Organizations around the world have pivoted to remote work to shield themselves against the novel coronavirus / COVID-19 threat.
The sudden change prompts numerous questions. To start, how will this new (for some but not all) paradigm affect the way we work and collaborate?
One piece of good news among all the dread—remote work could lead to higher take-home pay, at least for software engineers.
Fully-remote software developers earn 21.9% more than developers who never or rarely work remote.
Even once I control for various observable factors (including
size of employer,
programming languages, and more), fully-remote software developers earn 9.4% more than developers who never or only rarely work remotely.
Further, the remote work pay advantage increases proportionately with the time spent working remotely. Therefore, fully-remote developers earn more than
Even working only a few days each month yields a substantial pay advantage of 15.5% on average and 4.9% controlling for observable factors, and the estimates are quite precise.
In other words, half or more of the benefit comes from being able to work remotely at least a small portion of the time (vs. not at all), while the remainder comes from increased remote time, maxing out at fully-remote.
This is an impressive result.
While I can’t be sure this is causal, the large apparent effects (even after controlling for other variables) paired with the clear upward trend as remote work increases gives me confidence there is something real here.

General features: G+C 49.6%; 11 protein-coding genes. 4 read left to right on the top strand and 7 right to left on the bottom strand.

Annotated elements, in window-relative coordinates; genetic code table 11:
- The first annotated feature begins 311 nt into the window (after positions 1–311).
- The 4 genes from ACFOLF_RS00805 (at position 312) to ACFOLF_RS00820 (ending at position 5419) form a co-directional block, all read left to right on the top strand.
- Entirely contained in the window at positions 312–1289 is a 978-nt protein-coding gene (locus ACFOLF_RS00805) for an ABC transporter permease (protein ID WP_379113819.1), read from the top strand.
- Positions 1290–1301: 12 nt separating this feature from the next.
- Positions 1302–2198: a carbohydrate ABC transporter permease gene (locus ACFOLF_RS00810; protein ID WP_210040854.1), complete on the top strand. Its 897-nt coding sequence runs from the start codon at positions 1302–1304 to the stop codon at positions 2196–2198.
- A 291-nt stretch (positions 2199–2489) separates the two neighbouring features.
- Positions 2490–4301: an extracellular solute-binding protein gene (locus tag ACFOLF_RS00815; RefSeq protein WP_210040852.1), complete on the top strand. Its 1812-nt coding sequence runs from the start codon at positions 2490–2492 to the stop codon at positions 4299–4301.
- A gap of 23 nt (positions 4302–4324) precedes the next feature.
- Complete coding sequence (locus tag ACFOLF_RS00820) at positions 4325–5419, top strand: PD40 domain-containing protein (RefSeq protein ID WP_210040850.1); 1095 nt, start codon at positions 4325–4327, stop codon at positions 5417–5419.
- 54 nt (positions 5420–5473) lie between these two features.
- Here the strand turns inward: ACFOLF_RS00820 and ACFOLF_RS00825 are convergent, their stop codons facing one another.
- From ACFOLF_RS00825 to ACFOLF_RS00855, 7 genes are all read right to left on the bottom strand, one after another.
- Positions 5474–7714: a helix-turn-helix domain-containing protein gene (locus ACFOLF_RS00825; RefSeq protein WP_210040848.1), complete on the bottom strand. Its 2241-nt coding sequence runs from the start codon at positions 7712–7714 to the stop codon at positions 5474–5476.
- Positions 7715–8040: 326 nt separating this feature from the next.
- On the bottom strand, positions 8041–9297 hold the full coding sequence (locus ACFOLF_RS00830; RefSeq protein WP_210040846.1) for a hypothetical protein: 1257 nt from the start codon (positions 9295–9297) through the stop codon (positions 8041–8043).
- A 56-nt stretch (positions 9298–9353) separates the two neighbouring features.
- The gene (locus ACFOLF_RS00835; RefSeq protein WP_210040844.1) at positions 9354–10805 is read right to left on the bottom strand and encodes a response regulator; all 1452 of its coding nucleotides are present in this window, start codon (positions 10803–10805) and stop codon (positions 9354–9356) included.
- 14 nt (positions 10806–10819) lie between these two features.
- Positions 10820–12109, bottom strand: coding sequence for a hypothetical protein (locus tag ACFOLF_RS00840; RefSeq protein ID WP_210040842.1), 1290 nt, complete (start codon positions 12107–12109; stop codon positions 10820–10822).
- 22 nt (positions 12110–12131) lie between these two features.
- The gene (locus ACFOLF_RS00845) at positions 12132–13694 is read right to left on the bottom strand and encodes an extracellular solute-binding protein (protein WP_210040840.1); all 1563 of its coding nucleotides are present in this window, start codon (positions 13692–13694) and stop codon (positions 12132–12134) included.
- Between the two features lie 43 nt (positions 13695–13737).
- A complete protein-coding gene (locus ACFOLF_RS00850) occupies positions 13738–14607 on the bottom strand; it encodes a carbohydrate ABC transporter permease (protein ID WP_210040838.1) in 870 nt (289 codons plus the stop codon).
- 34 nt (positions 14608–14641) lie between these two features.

The obvious next question is… why?
Hard to say—by definition the adjusted pay premium already controls for any other data I had access to.
However, I can show how the other factors contribute to the explainable premium (i.e. the gap between the unadjusted and adjusted pay premium):
Here we can see some of the other factors contributing to the pay advantage for fully-remote developers:
years of professional coding experience,
influencea developer has within their organization (their decision making power over new technology purchases)
Combined with other confounding variables, these account for 12.5 percentage points of the 21.9 percentage point pay advantage.
Much of the apparent premium earned by remote developers is in fact driven by seniority and tenure. These are older, more experienced developers who either prefer to work remote or whose organizations grant them that privilege.
That said, the remaining 9.4% adjusted pay advantage for fully-remote developers is nothing to scoff at. The other variables cannot explain this meaningful earnings bump.
I find an economically and statistically significant pay premium for remote developers, even those who are only away from the office a few days each month. In fact, most of the earnings gains come from this initial foray into remote work, while the rest come with additional hours spent away from the office.
Would this hold in a world where remote work is more the norm than the exception? No idea.
Does this apply to non-software developers? Again, can’t say.
But it’s an interesting result nonetheless, and one that deserves further investigation as more knowledge workers shift their work online and away from the corporate office—virus or no virus.